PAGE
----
“As the melt water from a glacier that feeds a lake starts to flow in the spring time it carries with it glacier silt or rock flour. The silt is created when rocks underneath the surface of the ice are grinding from the movement of the glacier. The rock flour is very light and stays suspended in the lake water for a long time. The sunlight that reflects off this rock flour is what gives the lakes their spectacular turquoise blue or green colour.”
And boy, is it spectacular to view!
We only stayed here for a short time, walked around a bit and decided there was too many people around for our liking. We headed to the smaller, less busy Moraine Lake, which ended up actually being my favorite of the two.
We climbed up to the top of a rock pile to lay out for a second and take this view in. It truly is breathtaking, makes you speechless.
Tip: Take the trail that hugs that shoreline to get a few different angles of the lake, with way less people!
Camped at: Mosquito Creek
Tip: The campsites in these National Parks offer free firewood with your purchase of a campfire permit. The campsite fee was $17.60 + the $8.80 campfire fee which put us at $26.40, that came out to about $21 USD.
The Columbia Icefield is located in Jasper National Park, where you can actually take an ice walk onto the glacier. This Icefield is the largest body of ice in the Canadian Rockies, and the meltwater flows to the Pacific, Arctic, and Atlantic Ocean from the Hudson Bay. You can find all the info for ice tours, hikes, and the glacier skywalk here.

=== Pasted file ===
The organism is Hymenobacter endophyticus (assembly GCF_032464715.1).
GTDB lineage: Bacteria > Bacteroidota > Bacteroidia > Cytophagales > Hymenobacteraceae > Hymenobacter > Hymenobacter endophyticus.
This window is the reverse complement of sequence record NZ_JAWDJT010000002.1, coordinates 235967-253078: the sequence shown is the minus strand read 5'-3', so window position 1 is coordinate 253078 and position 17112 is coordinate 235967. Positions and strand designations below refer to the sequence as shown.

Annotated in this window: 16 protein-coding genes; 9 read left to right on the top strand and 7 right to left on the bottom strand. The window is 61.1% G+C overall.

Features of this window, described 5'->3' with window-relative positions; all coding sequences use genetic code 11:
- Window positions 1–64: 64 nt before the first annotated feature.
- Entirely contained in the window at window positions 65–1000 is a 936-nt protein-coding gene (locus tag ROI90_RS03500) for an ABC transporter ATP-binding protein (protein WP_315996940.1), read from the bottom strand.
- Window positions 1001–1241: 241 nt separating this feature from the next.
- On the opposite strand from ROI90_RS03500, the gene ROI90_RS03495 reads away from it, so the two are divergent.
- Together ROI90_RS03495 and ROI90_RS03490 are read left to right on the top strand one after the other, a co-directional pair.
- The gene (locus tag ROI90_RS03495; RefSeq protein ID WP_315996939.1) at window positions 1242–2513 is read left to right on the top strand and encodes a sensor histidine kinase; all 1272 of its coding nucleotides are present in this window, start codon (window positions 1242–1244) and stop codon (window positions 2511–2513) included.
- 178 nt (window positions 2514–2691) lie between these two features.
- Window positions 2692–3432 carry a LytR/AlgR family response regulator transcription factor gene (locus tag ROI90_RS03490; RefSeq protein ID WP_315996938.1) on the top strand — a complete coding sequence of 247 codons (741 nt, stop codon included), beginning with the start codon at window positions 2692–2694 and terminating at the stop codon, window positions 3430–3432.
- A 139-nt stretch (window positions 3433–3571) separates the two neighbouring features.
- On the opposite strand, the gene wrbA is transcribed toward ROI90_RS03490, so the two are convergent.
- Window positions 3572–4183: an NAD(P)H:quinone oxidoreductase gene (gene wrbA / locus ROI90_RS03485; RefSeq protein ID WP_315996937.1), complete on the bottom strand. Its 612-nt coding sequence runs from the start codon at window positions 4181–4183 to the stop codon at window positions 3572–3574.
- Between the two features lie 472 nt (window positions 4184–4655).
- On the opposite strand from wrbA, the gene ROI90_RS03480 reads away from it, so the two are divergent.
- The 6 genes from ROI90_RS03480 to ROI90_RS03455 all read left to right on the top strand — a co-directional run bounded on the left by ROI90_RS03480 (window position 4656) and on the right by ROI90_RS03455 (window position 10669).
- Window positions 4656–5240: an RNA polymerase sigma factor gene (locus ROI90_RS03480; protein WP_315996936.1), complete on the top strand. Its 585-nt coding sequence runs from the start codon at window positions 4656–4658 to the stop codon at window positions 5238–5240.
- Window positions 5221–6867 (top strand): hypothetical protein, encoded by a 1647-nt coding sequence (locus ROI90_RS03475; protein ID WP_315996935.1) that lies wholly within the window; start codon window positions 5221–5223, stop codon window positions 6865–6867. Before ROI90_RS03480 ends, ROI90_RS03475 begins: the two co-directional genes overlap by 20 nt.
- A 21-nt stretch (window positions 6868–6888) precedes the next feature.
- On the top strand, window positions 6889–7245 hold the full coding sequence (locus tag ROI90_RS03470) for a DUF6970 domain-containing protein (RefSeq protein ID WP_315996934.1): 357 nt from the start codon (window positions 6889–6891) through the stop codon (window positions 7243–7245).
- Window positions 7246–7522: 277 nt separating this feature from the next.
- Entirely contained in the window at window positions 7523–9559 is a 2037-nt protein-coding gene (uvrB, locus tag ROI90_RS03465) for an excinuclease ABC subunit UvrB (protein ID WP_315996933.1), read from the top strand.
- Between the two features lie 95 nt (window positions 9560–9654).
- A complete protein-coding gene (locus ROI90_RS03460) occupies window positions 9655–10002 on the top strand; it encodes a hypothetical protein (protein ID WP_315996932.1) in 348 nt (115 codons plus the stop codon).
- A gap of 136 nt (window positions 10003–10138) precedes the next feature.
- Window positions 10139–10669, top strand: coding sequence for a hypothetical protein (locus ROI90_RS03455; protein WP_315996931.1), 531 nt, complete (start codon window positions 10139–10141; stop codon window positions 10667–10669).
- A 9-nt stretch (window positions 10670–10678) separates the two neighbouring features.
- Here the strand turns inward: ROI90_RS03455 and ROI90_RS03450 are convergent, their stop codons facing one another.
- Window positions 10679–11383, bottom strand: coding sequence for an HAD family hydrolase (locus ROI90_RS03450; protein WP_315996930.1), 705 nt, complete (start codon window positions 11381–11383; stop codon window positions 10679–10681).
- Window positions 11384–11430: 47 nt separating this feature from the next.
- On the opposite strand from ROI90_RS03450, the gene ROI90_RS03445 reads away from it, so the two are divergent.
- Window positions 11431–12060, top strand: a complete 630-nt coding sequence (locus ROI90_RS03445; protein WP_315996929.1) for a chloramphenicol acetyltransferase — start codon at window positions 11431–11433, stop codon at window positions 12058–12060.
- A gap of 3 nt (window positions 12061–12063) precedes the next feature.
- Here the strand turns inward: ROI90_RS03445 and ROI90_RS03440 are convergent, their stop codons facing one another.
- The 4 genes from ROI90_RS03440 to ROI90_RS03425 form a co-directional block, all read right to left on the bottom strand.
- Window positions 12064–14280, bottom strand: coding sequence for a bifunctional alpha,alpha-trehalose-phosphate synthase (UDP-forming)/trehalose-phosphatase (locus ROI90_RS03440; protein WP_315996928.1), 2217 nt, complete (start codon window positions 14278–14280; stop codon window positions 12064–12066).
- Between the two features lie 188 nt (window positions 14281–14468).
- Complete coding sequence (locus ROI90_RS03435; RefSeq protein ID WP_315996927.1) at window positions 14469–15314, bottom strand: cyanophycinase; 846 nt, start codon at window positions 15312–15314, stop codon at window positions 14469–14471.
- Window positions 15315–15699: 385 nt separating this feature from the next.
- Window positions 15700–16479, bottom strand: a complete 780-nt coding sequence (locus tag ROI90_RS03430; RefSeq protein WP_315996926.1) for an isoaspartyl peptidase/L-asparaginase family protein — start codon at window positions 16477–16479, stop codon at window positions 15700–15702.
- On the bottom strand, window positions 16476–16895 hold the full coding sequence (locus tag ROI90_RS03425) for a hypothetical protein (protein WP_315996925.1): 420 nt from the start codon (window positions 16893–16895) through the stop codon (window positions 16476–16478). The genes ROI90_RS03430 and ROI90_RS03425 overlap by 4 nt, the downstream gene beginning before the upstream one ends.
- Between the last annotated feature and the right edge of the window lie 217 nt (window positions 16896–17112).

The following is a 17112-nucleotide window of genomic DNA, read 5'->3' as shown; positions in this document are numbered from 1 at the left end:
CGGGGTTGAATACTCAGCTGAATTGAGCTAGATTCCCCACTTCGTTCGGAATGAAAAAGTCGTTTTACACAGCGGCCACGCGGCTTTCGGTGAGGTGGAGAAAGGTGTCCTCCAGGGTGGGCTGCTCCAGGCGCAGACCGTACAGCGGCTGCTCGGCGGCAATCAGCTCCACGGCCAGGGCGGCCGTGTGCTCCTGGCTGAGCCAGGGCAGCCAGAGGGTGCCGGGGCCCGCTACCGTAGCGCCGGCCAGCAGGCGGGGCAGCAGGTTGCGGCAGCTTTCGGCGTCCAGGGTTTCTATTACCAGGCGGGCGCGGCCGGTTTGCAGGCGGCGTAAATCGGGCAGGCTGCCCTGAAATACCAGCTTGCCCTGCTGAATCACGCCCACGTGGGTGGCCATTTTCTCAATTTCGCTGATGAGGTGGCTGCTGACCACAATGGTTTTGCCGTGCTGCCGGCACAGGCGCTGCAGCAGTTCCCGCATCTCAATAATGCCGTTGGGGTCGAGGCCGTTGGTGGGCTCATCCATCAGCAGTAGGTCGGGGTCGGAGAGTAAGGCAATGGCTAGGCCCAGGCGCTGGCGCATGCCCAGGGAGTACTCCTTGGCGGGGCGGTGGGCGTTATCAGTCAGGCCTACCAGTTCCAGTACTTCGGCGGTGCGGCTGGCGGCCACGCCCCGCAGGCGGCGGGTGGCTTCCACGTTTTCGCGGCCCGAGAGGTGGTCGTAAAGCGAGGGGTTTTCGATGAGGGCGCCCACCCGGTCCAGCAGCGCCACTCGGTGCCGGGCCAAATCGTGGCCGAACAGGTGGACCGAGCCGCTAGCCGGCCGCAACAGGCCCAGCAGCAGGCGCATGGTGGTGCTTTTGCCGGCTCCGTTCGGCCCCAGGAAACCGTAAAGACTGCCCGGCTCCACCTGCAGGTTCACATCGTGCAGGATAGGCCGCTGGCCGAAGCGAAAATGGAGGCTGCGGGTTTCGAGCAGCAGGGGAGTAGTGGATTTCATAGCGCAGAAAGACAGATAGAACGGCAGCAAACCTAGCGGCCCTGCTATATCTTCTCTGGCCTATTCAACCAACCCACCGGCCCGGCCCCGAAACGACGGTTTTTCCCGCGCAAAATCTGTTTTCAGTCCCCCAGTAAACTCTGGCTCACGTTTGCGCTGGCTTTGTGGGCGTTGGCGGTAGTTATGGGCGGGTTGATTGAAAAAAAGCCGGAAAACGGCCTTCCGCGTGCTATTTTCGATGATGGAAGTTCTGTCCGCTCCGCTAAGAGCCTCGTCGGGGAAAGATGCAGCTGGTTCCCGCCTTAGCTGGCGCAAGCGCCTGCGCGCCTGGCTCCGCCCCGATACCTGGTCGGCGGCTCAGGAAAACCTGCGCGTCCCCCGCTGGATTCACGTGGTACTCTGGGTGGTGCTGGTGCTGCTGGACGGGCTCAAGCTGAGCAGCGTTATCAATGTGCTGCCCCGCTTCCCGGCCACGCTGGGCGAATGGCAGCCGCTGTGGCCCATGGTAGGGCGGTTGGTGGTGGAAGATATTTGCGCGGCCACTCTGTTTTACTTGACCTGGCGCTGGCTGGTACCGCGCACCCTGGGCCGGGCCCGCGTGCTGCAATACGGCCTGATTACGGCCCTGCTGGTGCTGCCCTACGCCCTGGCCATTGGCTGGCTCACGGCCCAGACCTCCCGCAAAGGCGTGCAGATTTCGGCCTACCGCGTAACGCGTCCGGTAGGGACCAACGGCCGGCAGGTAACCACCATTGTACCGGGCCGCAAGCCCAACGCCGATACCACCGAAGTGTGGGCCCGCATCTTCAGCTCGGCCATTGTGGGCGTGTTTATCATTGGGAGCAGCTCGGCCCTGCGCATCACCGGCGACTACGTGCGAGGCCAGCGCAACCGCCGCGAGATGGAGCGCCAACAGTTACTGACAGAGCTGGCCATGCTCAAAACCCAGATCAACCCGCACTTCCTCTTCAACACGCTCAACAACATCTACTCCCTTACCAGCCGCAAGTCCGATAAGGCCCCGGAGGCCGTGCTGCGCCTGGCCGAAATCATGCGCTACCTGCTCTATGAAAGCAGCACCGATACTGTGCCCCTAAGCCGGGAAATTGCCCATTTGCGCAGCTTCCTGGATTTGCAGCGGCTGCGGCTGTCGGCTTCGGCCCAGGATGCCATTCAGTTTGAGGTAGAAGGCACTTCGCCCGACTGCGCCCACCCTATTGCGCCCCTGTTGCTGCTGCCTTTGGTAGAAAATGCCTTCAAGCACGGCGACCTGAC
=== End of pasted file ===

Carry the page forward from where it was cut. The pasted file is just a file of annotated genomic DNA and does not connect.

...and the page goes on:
As you can tell from the picture above, we didn’t exactly see the glacier in it’s prime time. I’ve seen from pictures that its a lot more picturesque when there’s more snow on the ground, but it’s still a pretty cool thing to see such a large mass of ice in the dead of summer. This is the furthest north that we made it so we journeyed back south to get to the town of Banff.
The whole valley of Banff is SO DANG BEAUTIFUL! The town reminds me of a Tahoe ski village, minus the lake but add even better mountains. We initially wanted to spend a night somewhere in the town, but last minute prices of rooms and camping are pretty high. We ended up cleaning up at YWCA Banff Hotel, a nice community center hostel with cheap showers.
Camped at: East of Banff, in a really weird, nuclear plant campground that had no other people around. It was probably the weirdest night of sleep I had the whole trip because I was paranoid that someone would come kill us in the night. I’m not even going to tag the campground in here because I don’t want anyone to stay there!
Gotta grub at: Toque, a Canadian pub with a very chic interior and good food!
One of my favorite Canadian towns that we visited. It reminded me a bit of our local town of Truckee, CA – a small mountain town nestled in a a valley of mountains with cute eateries and overpriced shopping.
Gotta get your drink on at: The Grizzly Paw
There are so many beautiful places along the way and many unique camp sites and small Canadian towns to explore. These were just the tip of the iceberg. Do you have any favorites you’d like to share with us? Let us know in the comments below and check out some of our other stops on our road trip across the Northwest!